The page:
IRS Commissioner Danny Werfel warned taxpayers of a new scam earlier this month stating, “This is just the latest in a long string of attempts by identity thieves posing as the IRS in hopes of tricking people into providing valuable personal information to steam identities and money, including tax refunds.” This new scheme involves receiving a letter mailed in a cardboard envelope with the IRS masthead appearing as a notice regarding an unclaimed refund. The letter tries tricking people to phone or email detailed personal information.
While the letter looks very official, there are several features to look for to recognize it as a phishing attempt. The letter says the deadline for filing tax refunds is October 17, when the 2022 deadline is actually October 16. There are also a mixture of fonts, awkward phrasing, and odd punctuation in these letters. Another things to note is that the IRS handles tax refunds and not unclaimed property as the letter suggests.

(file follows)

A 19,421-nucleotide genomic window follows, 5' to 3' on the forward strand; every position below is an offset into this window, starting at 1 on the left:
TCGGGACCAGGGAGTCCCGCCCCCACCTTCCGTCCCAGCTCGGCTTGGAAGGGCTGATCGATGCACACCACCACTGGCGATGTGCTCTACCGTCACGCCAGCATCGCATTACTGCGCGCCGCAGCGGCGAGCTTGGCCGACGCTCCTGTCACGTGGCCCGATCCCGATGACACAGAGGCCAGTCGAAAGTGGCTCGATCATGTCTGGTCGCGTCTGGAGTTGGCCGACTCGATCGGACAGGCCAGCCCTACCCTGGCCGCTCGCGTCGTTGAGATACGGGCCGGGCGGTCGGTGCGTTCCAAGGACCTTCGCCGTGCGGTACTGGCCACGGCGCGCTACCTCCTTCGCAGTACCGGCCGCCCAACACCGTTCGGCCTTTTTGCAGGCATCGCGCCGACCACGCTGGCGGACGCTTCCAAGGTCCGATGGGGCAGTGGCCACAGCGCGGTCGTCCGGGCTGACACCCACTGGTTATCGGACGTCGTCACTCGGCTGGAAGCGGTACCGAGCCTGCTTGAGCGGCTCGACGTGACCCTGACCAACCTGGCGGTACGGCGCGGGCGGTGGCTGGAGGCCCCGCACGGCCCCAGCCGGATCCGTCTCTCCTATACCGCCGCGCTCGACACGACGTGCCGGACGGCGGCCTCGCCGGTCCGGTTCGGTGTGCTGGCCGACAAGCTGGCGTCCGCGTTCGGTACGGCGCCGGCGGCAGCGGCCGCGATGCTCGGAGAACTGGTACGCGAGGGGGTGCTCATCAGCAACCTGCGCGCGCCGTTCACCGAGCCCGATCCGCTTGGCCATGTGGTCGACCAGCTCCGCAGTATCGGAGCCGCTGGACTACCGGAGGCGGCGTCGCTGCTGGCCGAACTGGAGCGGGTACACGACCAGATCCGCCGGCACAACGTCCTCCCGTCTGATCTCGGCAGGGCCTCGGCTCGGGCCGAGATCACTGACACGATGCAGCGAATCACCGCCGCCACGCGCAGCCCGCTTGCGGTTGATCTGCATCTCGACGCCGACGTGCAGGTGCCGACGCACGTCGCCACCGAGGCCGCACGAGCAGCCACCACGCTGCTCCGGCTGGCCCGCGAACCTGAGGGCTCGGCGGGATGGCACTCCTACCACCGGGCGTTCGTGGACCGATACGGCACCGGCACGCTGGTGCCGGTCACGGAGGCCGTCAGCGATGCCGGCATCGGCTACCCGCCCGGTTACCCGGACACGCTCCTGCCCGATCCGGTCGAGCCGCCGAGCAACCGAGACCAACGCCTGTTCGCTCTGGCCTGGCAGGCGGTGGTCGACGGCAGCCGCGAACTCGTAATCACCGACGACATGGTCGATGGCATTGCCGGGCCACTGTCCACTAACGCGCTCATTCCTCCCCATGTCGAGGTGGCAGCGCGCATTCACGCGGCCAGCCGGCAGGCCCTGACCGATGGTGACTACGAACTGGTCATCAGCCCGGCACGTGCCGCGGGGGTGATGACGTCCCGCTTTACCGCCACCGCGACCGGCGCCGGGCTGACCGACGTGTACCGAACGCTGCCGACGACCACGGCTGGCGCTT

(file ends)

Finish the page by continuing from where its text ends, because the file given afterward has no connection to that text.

The IRS will never contact taxpayers by email, text, or social media regarding a tax bill or refund. When receiving questionable communication, never respond by calling the number on the letter. Only use a phone number you know to be accurate, such as one listed on the official IRS website. Any phishing attempt received should be reported to [email protected], providing a copy of the communication, the sender’s information, and when the message was received.
To read the full article on the IRS website, click here.